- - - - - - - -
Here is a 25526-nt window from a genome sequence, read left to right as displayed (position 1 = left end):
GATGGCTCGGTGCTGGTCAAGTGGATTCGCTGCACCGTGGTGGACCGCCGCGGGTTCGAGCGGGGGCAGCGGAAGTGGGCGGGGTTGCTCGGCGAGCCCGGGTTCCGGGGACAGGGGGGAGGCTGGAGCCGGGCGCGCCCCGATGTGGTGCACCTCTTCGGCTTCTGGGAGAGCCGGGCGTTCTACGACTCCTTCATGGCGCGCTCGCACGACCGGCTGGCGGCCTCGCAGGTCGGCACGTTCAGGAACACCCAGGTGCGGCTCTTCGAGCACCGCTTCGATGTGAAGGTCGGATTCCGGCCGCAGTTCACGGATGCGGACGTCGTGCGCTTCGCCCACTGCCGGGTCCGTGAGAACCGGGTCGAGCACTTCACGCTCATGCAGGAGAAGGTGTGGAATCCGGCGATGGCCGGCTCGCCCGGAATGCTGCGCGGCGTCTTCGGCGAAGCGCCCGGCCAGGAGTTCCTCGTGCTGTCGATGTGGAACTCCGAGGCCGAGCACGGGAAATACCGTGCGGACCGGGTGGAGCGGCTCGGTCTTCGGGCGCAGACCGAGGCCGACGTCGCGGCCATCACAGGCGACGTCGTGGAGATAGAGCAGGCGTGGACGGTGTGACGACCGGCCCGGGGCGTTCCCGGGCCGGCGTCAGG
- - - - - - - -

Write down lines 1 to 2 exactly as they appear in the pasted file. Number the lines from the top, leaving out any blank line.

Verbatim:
Here is a 25526-nt window from a genome sequence, read left to right as displayed (position 1 = left end):
GATGGCTCGGTGCTGGTCAAGTGGATTCGCTGCACCGTGGTGGACCGCCGCGGGTTCGAGCGGGGGCAGCGGAAGTGGGCGGGGTTGCTCGGCGAGCCCGGGTTCCGGGGACAGGGGGGAGGCTGGAGCCGGGCGCGCCCCGATGTGGTGCACCTCTTCGGCTTCTGGGAGAGCCGGGCGTTCTACGACTCCTTCATGGCGCGCTCGCACGACCGGCTGGCGGCCTCGCAGGTCGGCACGTTCAGGAACACCCAGGTGCGGCTCTTCGAGCACCGCTTCGATGTGAAGGTCGGATTCCGGCCGCAGTTCACGGATGCGGACGTCGTGCGCTTCGCCCACTGCCGGGTCCGTGAGAACCGGGTCGAGCACTTCACGCTCATGCAGGAGAAGGTGTGGAATCCGGCGATGGCCGGCTCGCCCGGAATGCTGCGCGGCGTCTTCGGCGAAGCGCCCGGCCAGGAGTTCCTCGTGCTGTCGATGTGGAACTCCGAGGCCGAGCACGGGAAATACCGTGCGGACCGGGTGGAGCGGCTCGGTCTTCGGGCGCAGACCGAGGCCGACGTCGCGGCCATCACAGGCGACGTCGTGGAGATAGAGCAGGCGTGGACGGTGTGACGACCGGCCCGGGGCGTTCCCGGGCCGGCGTCAGG